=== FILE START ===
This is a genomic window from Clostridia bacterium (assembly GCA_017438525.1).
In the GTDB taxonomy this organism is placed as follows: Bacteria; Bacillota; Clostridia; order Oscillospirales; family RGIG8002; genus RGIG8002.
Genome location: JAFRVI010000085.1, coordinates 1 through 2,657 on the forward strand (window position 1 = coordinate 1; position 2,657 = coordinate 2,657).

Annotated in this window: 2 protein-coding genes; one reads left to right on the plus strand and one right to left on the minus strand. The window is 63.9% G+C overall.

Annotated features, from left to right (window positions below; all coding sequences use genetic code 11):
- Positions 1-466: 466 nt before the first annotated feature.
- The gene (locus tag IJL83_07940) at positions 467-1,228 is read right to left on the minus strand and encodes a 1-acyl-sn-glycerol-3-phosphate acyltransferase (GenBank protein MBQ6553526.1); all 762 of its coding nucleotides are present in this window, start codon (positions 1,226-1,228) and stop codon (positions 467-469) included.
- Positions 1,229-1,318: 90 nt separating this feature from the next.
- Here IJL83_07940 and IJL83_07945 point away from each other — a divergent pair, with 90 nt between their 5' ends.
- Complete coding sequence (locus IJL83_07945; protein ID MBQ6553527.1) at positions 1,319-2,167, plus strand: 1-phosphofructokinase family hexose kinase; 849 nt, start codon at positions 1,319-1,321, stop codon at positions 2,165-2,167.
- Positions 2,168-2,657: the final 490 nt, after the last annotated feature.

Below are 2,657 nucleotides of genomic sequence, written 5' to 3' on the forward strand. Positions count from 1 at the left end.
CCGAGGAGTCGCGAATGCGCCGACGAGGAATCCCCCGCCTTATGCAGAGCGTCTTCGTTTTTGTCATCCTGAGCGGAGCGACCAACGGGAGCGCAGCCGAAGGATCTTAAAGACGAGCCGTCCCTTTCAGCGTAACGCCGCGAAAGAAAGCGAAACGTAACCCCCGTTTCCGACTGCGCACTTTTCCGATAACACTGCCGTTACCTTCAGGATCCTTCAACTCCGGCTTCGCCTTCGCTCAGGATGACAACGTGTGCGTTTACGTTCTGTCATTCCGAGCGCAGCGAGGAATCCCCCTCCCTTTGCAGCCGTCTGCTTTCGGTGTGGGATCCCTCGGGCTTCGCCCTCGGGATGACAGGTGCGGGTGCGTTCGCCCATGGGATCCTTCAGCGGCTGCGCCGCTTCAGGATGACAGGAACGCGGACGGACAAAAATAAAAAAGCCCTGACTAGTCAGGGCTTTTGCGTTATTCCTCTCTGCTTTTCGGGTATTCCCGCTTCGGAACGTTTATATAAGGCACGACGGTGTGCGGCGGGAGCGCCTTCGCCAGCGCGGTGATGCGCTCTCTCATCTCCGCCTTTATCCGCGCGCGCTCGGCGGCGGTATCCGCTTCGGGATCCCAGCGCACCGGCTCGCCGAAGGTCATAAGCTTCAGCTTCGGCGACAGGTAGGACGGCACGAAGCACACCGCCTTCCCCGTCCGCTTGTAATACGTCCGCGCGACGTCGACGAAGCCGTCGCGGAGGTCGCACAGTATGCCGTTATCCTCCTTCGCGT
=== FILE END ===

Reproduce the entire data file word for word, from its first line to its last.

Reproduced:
This is a genomic window from Clostridia bacterium (assembly GCA_017438525.1).
In the GTDB taxonomy this organism is placed as follows: Bacteria; Bacillota; Clostridia; order Oscillospirales; family RGIG8002; genus RGIG8002.
Genome location: JAFRVI010000085.1, coordinates 1 through 2,657 on the forward strand (window position 1 = coordinate 1; position 2,657 = coordinate 2,657).

Annotated in this window: 2 protein-coding genes; one reads left to right on the plus strand and one right to left on the minus strand. The window is 63.9% G+C overall.

Annotated features, from left to right (window positions below; all coding sequences use genetic code 11):
- Positions 1-466: 466 nt before the first annotated feature.
- The gene (locus tag IJL83_07940) at positions 467-1,228 is read right to left on the minus strand and encodes a 1-acyl-sn-glycerol-3-phosphate acyltransferase (GenBank protein MBQ6553526.1); all 762 of its coding nucleotides are present in this window, start codon (positions 1,226-1,228) and stop codon (positions 467-469) included.
- Positions 1,229-1,318: 90 nt separating this feature from the next.
- Here IJL83_07940 and IJL83_07945 point away from each other — a divergent pair, with 90 nt between their 5' ends.
- Complete coding sequence (locus IJL83_07945; protein ID MBQ6553527.1) at positions 1,319-2,167, plus strand: 1-phosphofructokinase family hexose kinase; 849 nt, start codon at positions 1,319-1,321, stop codon at positions 2,165-2,167.
- Positions 2,168-2,657: the final 490 nt, after the last annotated feature.

Below are 2,657 nucleotides of genomic sequence, written 5' to 3' on the forward strand. Positions count from 1 at the left end.
CCGAGGAGTCGCGAATGCGCCGACGAGGAATCCCCCGCCTTATGCAGAGCGTCTTCGTTTTTGTCATCCTGAGCGGAGCGACCAACGGGAGCGCAGCCGAAGGATCTTAAAGACGAGCCGTCCCTTTCAGCGTAACGCCGCGAAAGAAAGCGAAACGTAACCCCCGTTTCCGACTGCGCACTTTTCCGATAACACTGCCGTTACCTTCAGGATCCTTCAACTCCGGCTTCGCCTTCGCTCAGGATGACAACGTGTGCGTTTACGTTCTGTCATTCCGAGCGCAGCGAGGAATCCCCCTCCCTTTGCAGCCGTCTGCTTTCGGTGTGGGATCCCTCGGGCTTCGCCCTCGGGATGACAGGTGCGGGTGCGTTCGCCCATGGGATCCTTCAGCGGCTGCGCCGCTTCAGGATGACAGGAACGCGGACGGACAAAAATAAAAAAGCCCTGACTAGTCAGGGCTTTTGCGTTATTCCTCTCTGCTTTTCGGGTATTCCCGCTTCGGAACGTTTATATAAGGCACGACGGTGTGCGGCGGGAGCGCCTTCGCCAGCGCGGTGATGCGCTCTCTCATCTCCGCCTTTATCCGCGCGCGCTCGGCGGCGGTATCCGCTTCGGGATCCCAGCGCACCGGCTCGCCGAAGGTCATAAGCTTCAGCTTCGGCGACAGGTAGGACGGCACGAAGCACACCGCCTTCCCCGTCCGCTTGTAATACGTCCGCGCGACGTCGACGAAGCCGTCGCGGAGGTCGCACAGTATGCCGTTATCCTCCTTCGCGT